The period of the belle époque in the early twenty-first-century fashion ended on March 3, 2020, at around 7 PM as guests strolled out into the empty courtyard of the Louvre, following the Louis Vuitton women’s collection show with ironically a theme around the meaning of time and duration in fashion. The show’s spectacular backdrop was a wall high human tableau consisting of over 200 choral singers dressed in historical costumes from the fifteenth century to about 1950. The details of the clothes so vivid that fashion history for a moment came alive where past and presented all share the same temporal space, albeit however brief.
A few weeks later, the annual super Met gala was to be postponed as Europe. The U.S. and much of the world was under shelter in place order and, then a few months later, to be eventually outright canceled – foreboding a succession of events that summarized the rest of the calamitous year following the end of the Paris Fall show season.
The unexpected pandemic shattered the fashion world’s fragile image with global lockdowns and a complete cessation of production activities that jeopardized an industry’s careful rhythm that depended on many external factors not always within its control.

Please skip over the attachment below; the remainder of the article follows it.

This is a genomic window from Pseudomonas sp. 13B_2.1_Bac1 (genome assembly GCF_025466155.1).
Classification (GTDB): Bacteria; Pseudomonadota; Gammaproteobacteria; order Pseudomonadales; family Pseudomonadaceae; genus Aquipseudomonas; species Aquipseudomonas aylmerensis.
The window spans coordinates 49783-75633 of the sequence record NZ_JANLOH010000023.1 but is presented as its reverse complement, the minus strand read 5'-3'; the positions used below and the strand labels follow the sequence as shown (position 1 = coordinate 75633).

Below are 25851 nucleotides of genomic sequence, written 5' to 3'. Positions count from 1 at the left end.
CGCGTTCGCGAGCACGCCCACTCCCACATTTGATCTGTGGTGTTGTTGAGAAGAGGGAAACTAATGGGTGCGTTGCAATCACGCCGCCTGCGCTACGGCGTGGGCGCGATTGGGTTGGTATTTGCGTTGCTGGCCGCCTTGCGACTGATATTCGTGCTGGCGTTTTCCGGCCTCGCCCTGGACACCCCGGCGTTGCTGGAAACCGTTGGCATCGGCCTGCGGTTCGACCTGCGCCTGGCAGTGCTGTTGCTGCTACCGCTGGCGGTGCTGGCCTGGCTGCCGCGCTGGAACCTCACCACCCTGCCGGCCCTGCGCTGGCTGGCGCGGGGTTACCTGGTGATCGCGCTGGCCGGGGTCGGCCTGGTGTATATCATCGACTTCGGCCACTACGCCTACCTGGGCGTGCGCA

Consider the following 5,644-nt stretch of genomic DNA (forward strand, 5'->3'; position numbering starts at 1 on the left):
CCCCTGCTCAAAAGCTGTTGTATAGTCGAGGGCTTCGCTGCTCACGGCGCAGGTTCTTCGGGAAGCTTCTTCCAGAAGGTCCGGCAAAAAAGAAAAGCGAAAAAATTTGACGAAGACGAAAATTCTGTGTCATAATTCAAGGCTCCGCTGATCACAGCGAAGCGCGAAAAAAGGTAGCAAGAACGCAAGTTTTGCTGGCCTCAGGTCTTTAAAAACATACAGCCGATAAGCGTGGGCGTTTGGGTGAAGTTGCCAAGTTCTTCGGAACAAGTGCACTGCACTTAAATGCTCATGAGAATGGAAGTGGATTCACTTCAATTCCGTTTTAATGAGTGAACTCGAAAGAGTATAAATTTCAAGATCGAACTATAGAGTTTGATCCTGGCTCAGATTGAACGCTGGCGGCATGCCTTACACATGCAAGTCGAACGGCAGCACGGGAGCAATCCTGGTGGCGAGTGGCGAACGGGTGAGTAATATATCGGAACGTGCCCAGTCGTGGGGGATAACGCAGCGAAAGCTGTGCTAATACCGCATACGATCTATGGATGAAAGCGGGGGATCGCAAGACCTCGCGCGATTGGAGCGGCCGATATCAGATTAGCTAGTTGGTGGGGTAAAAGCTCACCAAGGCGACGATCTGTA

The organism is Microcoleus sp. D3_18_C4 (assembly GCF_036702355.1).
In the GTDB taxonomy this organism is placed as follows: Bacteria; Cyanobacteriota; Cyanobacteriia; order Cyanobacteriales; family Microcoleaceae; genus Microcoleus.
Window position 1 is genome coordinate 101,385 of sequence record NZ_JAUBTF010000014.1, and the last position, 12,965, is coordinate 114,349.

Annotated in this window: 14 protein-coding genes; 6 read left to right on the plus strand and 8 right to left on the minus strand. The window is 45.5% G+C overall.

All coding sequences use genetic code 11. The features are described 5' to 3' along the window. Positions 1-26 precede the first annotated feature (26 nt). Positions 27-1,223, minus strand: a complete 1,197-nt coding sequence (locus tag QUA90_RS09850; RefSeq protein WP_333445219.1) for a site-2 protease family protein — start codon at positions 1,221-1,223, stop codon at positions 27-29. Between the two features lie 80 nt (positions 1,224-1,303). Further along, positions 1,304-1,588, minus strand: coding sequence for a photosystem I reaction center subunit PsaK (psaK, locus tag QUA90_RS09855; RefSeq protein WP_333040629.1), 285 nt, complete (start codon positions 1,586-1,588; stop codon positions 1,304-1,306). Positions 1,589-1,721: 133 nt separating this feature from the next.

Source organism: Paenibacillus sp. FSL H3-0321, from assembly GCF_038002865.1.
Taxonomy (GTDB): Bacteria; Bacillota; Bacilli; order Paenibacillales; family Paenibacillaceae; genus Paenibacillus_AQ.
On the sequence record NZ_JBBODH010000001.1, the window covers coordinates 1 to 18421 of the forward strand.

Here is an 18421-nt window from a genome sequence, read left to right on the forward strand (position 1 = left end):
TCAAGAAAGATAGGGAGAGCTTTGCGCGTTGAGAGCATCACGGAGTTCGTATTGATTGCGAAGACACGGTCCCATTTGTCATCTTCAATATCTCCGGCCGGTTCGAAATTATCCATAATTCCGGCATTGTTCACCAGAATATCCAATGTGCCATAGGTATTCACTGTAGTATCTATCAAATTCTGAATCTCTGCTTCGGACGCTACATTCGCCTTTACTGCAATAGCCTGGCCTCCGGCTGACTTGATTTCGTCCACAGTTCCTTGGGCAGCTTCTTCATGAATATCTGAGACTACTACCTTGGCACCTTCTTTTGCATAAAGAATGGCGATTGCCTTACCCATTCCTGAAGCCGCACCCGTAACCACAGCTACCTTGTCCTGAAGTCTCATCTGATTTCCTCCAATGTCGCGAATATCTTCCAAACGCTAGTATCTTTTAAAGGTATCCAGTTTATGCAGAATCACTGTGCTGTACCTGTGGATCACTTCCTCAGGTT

The production and delivery of the spring 2020 orders destined for stores were suspended as all retail establishments were shut down while e-commerce continued to hum the extra potential revenue for brands under duress. The fashion show calendar system came under attack with groups forming factions about how and when to show as the upcoming resort seasons with several mega destination shows like Chanel, Dior, and Gucci all canceled.
At the same time, designers like Dries Van Noten questioned the effectiveness of this entire show system. Meanwhile, mega brands Gucci and Saint Laurent withdrew from the Milano and Paris fashion weeks’ formalities to launch new collections when, where, and how to be determined by the respective brands. The show weeks had been moved to digital formats for men’s spring 2021 and Paris fall 2020 haute couture in the immediate horizons.